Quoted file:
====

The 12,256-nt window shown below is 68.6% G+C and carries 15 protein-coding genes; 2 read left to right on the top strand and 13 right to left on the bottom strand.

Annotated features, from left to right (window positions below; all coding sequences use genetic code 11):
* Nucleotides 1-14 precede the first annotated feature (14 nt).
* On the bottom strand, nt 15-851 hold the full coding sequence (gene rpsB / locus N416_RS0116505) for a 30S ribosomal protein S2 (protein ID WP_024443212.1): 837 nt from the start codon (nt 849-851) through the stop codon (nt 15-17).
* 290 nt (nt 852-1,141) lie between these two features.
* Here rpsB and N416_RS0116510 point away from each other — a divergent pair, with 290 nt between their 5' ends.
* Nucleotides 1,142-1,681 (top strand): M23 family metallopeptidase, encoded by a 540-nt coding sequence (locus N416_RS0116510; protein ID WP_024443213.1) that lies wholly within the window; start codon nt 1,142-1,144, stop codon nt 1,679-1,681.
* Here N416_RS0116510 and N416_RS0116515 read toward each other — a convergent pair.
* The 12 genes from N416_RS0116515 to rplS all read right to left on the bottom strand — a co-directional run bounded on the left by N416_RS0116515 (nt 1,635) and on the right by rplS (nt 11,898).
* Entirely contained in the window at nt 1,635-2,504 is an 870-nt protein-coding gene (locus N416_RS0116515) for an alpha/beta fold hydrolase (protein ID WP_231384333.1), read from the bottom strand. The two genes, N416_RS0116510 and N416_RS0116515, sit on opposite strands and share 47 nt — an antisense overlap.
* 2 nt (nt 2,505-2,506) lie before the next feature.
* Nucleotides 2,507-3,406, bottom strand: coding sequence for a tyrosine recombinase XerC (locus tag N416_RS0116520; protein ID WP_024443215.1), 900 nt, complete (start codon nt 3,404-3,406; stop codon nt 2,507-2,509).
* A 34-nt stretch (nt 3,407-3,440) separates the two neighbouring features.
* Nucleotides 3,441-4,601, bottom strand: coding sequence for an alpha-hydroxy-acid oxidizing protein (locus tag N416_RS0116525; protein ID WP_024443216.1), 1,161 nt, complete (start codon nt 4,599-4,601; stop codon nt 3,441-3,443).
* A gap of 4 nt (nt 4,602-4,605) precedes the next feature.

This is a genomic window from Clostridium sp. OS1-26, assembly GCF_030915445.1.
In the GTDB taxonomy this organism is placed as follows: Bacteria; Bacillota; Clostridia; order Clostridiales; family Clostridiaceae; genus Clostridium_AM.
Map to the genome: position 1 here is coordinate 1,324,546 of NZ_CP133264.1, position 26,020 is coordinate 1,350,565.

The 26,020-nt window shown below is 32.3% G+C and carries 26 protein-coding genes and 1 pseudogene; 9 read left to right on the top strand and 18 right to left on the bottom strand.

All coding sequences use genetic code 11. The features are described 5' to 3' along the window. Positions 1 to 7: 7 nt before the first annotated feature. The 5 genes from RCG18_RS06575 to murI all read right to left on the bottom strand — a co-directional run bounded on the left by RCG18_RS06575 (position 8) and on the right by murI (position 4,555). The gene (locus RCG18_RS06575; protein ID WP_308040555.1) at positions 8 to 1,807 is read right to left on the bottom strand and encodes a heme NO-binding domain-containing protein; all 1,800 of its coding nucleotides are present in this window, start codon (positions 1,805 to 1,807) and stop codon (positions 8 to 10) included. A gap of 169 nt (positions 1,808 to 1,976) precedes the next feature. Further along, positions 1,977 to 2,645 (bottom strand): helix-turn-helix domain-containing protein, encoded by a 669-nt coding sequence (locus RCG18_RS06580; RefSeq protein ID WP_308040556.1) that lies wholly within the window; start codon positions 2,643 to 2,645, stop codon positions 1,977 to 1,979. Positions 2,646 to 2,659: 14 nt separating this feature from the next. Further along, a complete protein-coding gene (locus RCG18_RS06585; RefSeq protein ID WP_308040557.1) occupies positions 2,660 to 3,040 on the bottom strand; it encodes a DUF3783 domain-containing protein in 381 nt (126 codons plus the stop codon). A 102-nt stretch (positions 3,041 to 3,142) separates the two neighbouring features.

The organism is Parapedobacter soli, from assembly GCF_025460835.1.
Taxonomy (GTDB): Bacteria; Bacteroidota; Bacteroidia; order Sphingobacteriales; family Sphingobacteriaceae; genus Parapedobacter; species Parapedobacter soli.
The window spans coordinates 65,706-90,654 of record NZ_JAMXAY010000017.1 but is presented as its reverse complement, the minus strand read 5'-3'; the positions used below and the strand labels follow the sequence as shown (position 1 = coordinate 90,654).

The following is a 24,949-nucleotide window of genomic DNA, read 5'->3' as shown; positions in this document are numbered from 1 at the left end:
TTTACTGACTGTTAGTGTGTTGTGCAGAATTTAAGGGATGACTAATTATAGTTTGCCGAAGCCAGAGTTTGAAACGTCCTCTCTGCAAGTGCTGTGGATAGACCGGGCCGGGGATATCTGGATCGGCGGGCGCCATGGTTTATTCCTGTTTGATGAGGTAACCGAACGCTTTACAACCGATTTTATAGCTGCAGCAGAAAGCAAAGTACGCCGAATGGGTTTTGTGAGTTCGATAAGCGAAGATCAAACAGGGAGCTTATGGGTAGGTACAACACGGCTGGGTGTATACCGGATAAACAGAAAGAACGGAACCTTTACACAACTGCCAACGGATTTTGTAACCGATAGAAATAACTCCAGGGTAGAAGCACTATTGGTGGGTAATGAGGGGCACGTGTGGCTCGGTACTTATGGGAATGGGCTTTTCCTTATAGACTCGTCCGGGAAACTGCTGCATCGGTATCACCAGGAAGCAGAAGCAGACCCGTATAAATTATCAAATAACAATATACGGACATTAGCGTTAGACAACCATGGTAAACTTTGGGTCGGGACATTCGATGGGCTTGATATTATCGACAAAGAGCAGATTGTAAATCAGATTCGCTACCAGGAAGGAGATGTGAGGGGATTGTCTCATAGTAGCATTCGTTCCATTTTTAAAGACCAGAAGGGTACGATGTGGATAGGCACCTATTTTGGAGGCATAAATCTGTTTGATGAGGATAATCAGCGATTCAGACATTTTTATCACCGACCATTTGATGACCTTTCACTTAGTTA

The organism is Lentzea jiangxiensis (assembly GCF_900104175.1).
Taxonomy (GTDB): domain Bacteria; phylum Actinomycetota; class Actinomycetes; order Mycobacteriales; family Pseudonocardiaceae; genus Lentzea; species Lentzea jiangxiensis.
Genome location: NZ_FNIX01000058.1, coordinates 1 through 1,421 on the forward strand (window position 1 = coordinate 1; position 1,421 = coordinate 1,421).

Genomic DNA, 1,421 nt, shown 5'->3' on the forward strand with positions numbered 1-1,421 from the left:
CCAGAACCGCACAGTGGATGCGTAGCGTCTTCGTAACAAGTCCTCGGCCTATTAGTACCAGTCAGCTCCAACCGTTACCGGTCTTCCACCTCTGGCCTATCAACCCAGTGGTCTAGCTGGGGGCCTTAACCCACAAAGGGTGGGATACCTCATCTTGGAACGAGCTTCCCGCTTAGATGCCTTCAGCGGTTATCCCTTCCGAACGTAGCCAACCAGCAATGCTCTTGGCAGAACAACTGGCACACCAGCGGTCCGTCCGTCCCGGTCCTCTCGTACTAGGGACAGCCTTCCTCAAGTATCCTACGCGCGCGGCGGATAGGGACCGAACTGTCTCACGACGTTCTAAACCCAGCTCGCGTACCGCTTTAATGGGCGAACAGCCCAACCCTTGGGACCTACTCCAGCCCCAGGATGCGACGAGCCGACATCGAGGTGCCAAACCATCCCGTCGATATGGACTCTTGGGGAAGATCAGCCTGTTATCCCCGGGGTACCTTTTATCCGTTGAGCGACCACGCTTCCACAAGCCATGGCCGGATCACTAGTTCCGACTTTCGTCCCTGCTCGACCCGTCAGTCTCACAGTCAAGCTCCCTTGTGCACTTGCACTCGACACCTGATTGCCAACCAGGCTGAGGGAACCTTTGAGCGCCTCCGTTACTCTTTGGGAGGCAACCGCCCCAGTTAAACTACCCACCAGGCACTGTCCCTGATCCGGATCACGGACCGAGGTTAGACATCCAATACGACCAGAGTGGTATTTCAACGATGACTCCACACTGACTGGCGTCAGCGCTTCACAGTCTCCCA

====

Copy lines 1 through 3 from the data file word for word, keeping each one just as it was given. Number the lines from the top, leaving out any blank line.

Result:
The 12,256-nt window shown below is 68.6% G+C and carries 15 protein-coding genes; 2 read left to right on the top strand and 13 right to left on the bottom strand.

Annotated features, from left to right (window positions below; all coding sequences use genetic code 11):
* Nucleotides 1-14 precede the first annotated feature (14 nt).